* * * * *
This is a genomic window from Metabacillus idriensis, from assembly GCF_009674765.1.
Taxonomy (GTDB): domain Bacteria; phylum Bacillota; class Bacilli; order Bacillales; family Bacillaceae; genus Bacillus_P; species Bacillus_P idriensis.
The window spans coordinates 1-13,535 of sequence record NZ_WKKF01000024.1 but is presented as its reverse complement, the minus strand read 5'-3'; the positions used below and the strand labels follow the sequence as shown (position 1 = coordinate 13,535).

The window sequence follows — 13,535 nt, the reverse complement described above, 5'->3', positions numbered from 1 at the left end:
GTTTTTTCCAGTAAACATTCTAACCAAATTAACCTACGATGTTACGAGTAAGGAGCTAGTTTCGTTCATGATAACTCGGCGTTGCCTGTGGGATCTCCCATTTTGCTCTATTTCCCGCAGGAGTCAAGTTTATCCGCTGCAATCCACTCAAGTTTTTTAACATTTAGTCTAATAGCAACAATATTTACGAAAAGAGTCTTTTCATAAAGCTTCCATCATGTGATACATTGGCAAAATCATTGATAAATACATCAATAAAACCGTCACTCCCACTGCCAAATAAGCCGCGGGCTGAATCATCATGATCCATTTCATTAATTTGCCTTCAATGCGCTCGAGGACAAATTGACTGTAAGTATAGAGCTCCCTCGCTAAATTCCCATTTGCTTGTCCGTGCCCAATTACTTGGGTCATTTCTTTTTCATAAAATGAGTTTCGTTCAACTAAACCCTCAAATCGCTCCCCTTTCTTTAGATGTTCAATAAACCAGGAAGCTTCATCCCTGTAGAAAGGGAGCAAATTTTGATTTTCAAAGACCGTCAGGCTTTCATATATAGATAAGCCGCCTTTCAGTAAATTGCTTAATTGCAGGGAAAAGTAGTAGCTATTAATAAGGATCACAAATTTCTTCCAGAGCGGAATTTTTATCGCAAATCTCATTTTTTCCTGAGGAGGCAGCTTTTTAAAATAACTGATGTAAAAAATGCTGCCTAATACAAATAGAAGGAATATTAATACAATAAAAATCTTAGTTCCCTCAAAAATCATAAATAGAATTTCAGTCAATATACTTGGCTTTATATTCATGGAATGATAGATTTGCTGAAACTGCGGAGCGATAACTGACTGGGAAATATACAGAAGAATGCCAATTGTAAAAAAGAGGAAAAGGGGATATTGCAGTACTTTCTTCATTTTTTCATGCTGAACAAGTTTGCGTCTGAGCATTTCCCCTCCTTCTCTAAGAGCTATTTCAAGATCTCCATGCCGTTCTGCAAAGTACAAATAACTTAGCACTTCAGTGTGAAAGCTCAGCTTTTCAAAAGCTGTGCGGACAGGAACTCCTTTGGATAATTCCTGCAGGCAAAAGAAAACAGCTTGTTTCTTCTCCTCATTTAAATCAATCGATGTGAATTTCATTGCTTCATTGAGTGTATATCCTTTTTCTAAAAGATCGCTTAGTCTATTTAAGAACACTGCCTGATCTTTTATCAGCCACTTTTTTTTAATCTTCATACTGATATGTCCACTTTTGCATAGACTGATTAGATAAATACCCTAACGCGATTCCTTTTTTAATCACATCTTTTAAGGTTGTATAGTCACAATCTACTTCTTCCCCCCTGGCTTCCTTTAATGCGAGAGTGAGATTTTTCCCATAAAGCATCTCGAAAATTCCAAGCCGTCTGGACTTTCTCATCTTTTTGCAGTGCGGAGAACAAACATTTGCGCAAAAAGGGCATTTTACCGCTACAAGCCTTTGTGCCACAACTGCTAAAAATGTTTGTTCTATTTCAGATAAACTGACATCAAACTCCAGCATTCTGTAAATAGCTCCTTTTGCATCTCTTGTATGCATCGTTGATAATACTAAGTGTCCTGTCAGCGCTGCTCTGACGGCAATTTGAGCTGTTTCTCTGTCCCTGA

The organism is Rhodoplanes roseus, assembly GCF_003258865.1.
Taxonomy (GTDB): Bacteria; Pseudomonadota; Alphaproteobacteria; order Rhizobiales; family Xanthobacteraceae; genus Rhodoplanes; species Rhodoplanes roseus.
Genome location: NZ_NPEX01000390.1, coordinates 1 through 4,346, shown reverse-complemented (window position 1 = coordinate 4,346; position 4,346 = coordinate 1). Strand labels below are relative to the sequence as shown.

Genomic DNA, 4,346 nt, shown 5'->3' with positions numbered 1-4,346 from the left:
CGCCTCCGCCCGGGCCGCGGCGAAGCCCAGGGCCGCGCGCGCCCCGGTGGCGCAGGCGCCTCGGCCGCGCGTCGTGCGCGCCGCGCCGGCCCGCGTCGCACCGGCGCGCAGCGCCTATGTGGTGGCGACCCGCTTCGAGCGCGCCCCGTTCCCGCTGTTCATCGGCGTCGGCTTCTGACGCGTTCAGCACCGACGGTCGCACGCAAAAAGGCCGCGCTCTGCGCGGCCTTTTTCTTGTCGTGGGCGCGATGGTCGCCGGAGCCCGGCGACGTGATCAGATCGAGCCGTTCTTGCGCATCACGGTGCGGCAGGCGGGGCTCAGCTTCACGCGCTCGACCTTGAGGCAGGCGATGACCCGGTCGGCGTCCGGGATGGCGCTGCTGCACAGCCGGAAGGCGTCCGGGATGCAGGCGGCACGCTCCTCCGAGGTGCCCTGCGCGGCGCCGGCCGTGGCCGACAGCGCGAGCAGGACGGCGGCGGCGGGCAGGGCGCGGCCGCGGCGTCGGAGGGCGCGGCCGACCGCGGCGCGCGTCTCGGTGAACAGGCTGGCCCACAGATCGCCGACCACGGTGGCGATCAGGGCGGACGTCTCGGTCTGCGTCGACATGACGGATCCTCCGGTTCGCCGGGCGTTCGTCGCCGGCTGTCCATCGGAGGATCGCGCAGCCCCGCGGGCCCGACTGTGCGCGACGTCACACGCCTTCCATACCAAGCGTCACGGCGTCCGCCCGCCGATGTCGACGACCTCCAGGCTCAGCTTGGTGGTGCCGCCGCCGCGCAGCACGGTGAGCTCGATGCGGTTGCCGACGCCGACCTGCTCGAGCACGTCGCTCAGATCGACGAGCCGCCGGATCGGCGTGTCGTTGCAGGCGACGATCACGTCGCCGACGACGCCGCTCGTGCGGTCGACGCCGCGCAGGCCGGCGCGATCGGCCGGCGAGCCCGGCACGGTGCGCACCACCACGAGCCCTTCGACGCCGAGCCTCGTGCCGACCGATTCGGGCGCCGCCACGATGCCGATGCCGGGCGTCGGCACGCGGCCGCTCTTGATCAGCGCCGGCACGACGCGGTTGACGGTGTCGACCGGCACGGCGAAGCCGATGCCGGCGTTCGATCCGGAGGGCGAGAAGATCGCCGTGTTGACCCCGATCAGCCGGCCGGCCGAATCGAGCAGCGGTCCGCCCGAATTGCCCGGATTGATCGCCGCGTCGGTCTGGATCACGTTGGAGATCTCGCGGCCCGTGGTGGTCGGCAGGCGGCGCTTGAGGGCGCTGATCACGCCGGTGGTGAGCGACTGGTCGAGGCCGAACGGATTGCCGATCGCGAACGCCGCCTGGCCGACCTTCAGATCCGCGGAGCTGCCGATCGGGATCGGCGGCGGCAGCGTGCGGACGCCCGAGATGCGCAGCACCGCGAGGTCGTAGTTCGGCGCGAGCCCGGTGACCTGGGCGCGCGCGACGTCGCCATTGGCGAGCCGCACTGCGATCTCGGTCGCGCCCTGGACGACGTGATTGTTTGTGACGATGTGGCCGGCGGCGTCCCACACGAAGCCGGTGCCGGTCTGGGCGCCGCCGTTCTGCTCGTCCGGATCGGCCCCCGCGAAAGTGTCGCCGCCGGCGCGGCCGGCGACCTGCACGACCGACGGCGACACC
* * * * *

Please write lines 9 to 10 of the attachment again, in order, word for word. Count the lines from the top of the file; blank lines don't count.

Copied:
Genomic DNA, 4,346 nt, shown 5'->3' with positions numbered 1-4,346 from the left:
CGCCTCCGCCCGGGCCGCGGCGAAGCCCAGGGCCGCGCGCGCCCCGGTGGCGCAGGCGCCTCGGCCGCGCGTCGTGCGCGCCGCGCCGGCCCGCGTCGCACCGGCGCGCAGCGCCTATGTGGTGGCGACCCGCTTCGAGCGCGCCCCGTTCCCGCTGTTCATCGGCGTCGGCTTCTGACGCGTTCAGCACCGACGGTCGCACGCAAAAAGGCCGCGCTCTGCGCGGCCTTTTTCTTGTCGTGGGCGCGATGGTCGCCGGAGCCCGGCGACGTGATCAGATCGAGCCGTTCTTGCGCATCACGGTGCGGCAGGCGGGGCTCAGCTTCACGCGCTCGACCTTGAGGCAGGCGATGACCCGGTCGGCGTCCGGGATGGCGCTGCTGCACAGCCGGAAGGCGTCCGGGATGCAGGCGGCACGCTCCTCCGAGGTGCCCTGCGCGGCGCCGGCCGTGGCCGACAGCGCGAGCAGGACGGCGGCGGCGGGCAGGGCGCGGCCGCGGCGTCGGAGGGCGCGGCCGACCGCGGCGCGCGTCTCGGTGAACAGGCTGGCCCACAGATCGCCGACCACGGTGGCGATCAGGGCGGACGTCTCGGTCTGCGTCGACATGACGGATCCTCCGGTTCGCCGGGCGTTCGTCGCCGGCTGTCCATCGGAGGATCGCGCAGCCCCGCGGGCCCGACTGTGCGCGACGTCACACGCCTTCCATACCAAGCGTCACGGCGTCCGCCCGCCGATGTCGACGACCTCCAGGCTCAGCTTGGTGGTGCCGCCGCCGCGCAGCACGGTGAGCTCGATGCGGTTGCCGACGCCGACCTGCTCGAGCACGTCGCTCAGATCGACGAGCCGCCGGATCGGCGTGTCGTTGCAGGCGACGATCACGTCGCCGACGACGCCGCTCGTGCGGTCGACGCCGCGCAGGCCGGCGCGATCGGCCGGCGAGCCCGGCACGGTGCGCACCACCACGAGCCCTTCGACGCCGAGCCTCGTGCCGACCGATTCGGGCGCCGCCACGATGCCGATGCCGGGCGTCGGCACGCGGCCGCTCTTGATCAGCGCCGGCACGACGCGGTTGACGGTGTCGACCGGCACGGCGAAGCCGATGCCGGCGTTCGATCCGGAGGGCGAGAAGATCGCCGTGTTGACCCCGATCAGCCGGCCGGCCGAATCGAGCAGCGGTCCGCCCGAATTGCCCGGATTGATCGCCGCGTCGGTCTGGATCACGTTGGAGATCTCGCGGCCCGTGGTGGTCGGCAGGCGGCGCTTGAGGGCGCTGATCACGCCGGTGGTGAGCGACTGGTCGAGGCCGAACGGATTGCCGATCGCGAACGCCGCCTGGCCGACCTTCAGATCCGCGGAGCTGCCGATCGGGATCGGCGGCGGCAGCGTGCGGACGCCCGAGATGCGCAGCACCGCGAGGTCGTAGTTCGGCGCGAGCCCGGTGACCTGGGCGCGCGCGACGTCGCCATTGGCGAGCCGCACTGCGATCTCGGTCGCGCCCTGGACGACGTGATTGTTTGTGACGATGTGGCCGGCGGCGTCCCACACGAAGCCGGTGCCGGTCTGGGCGCCGCCGTTCTGCTCGTCCGGATCGGCCCCCGCGAAAGTGTCGCCGCCGGCGCGGCCGGCGACCTGCACGACCGACGGCGACACC